I Yam a Donkey! by Cece BellI Yam a Donkey! by Cece Bell

I Yam a Donkey!

byCece Bell

Hardcover | June 16, 2015

Pricing and Purchase Info

$19.69 online 
$23.99 list price save 17%
Earn 98 plum® points
Quantity:

In stock online

Ships free on orders over $25

Not available in stores

about

Even frustrated grammarians will giggle at the who's-on-first routine that begins with a donkey's excited announcement, "I yam a donkey!" Unfortunately the donkey's audience happens to be a yam, and one who is particular about sloppy pronunciation and poor grammar. An escalating series of misunderstandings leaves the yam furious and the clueless donkey bewildered by the yam's growing (and amusing) frustration. The yam finally gets his point across, but regrettably, he's made the situation a little bit too clear . . . and the story ends with a dark and outrageously funny twist.
Cece Bell is the author-illustrator of several books for children, including El Deafo, an autobiographical graphic novel. She is also the illustrator of Crankee Doodle, written by her husband, Tom Angleberger. She lives in Virginia. Visit her website at www.cecebell.com .
Loading
Title:I Yam a Donkey!Format:HardcoverDimensions:32 pages, 9.5 × 8.5 × 0.36 inPublished:June 16, 2015Publisher:Houghton Mifflin HarcourtLanguage:English

The following ISBNs are associated with this title:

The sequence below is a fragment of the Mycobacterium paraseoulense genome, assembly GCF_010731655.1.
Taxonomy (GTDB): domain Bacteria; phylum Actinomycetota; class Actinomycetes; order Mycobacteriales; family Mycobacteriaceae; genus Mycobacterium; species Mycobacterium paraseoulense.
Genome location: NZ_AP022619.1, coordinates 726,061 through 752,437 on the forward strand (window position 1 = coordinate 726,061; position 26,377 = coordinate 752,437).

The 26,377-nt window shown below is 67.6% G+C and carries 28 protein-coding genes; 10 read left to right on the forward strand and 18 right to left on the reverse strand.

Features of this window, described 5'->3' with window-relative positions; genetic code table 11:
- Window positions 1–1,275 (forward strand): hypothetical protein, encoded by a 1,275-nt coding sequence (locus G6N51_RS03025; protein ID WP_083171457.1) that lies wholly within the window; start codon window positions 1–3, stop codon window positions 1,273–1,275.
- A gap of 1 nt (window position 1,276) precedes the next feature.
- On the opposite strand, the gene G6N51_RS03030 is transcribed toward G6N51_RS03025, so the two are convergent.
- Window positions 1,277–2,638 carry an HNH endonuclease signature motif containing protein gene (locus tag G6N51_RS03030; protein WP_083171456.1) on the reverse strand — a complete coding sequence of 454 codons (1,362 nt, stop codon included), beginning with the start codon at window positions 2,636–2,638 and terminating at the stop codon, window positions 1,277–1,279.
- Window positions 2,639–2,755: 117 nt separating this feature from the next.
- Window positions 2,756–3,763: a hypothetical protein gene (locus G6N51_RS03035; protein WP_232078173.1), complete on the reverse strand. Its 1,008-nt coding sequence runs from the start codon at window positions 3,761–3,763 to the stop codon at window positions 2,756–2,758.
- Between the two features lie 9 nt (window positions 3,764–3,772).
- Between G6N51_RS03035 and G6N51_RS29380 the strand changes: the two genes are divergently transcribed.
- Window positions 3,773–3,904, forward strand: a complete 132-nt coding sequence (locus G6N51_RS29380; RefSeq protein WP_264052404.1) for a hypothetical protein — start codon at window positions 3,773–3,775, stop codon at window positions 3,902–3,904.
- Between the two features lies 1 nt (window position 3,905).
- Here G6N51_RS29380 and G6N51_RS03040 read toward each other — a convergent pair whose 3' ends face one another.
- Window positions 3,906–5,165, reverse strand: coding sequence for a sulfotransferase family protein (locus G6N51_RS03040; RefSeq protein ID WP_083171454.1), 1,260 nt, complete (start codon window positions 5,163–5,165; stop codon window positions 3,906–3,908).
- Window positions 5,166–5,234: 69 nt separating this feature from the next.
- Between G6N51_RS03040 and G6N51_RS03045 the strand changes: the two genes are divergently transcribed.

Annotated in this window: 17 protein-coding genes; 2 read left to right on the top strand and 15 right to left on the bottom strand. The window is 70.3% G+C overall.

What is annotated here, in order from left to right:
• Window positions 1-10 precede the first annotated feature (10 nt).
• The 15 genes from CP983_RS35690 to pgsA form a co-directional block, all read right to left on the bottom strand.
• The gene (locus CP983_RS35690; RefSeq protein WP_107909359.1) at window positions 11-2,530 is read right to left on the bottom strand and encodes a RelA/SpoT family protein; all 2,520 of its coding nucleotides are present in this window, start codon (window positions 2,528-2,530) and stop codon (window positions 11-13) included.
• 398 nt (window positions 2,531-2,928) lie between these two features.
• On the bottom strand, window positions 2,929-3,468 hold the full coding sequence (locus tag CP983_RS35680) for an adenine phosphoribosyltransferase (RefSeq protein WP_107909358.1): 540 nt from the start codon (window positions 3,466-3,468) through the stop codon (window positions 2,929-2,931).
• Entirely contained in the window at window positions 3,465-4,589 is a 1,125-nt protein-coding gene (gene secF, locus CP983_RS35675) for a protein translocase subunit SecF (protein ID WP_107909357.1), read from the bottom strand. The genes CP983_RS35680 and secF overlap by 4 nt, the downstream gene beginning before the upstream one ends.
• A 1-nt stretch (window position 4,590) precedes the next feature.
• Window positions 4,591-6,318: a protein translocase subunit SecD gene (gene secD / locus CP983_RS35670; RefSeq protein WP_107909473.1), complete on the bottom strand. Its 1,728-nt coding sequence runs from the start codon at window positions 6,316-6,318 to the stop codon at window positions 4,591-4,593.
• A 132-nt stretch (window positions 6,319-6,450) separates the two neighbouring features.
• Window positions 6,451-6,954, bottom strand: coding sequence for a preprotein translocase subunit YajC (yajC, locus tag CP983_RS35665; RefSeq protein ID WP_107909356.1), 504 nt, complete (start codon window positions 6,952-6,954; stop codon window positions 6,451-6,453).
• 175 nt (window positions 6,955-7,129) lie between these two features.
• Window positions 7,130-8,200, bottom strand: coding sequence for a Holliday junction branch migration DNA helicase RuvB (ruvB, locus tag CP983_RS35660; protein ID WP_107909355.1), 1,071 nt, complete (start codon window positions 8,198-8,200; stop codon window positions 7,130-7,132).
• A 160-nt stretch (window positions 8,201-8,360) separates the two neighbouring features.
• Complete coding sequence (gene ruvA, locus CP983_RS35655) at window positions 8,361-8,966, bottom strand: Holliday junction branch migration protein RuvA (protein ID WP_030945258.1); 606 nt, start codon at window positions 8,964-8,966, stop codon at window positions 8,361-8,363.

ISBN - 10:0544087208

ISBN - 13:9780544087200

Reviews

Rated 5 out of 5 by from funny confusion This is a funny story written and illustrated by Cece Bell. It's full of bad grammar, and confusion caused by bad grammar. Donkey says, "I yam a donkey." Yam tries to correct donkey's grammar, which serves to confuse donkey, frustrate yam, and lead the reader through hilarity - to a funny surprise ending.
Date published: 2017-03-07

Editorial Reviews

* The wordplay is kid-pleasingly silly with a tiny whiff of sophistication? children will never hear "eat your vegetables" the same way again" - Horn Book Magazine, starred review * "In a linguistic landscape where literally can mean figuratively and flammable and inflammable are interchangeable, Bell's story celebrates the idea that language changes, and pedants who can't adapt will be left in the dust (or in a donkey's belly)." - Publishers Weekly, starred review "This irreverent, animated outing fairly begs to be read aloud, and children will demand repeat readings." -Booklist "A hilarious battle of wits between cleverly anthropomorphized cartoon figures? Grab a teaching partner or fellow librarian for a crowd-pleasing dual read." -Bulletin "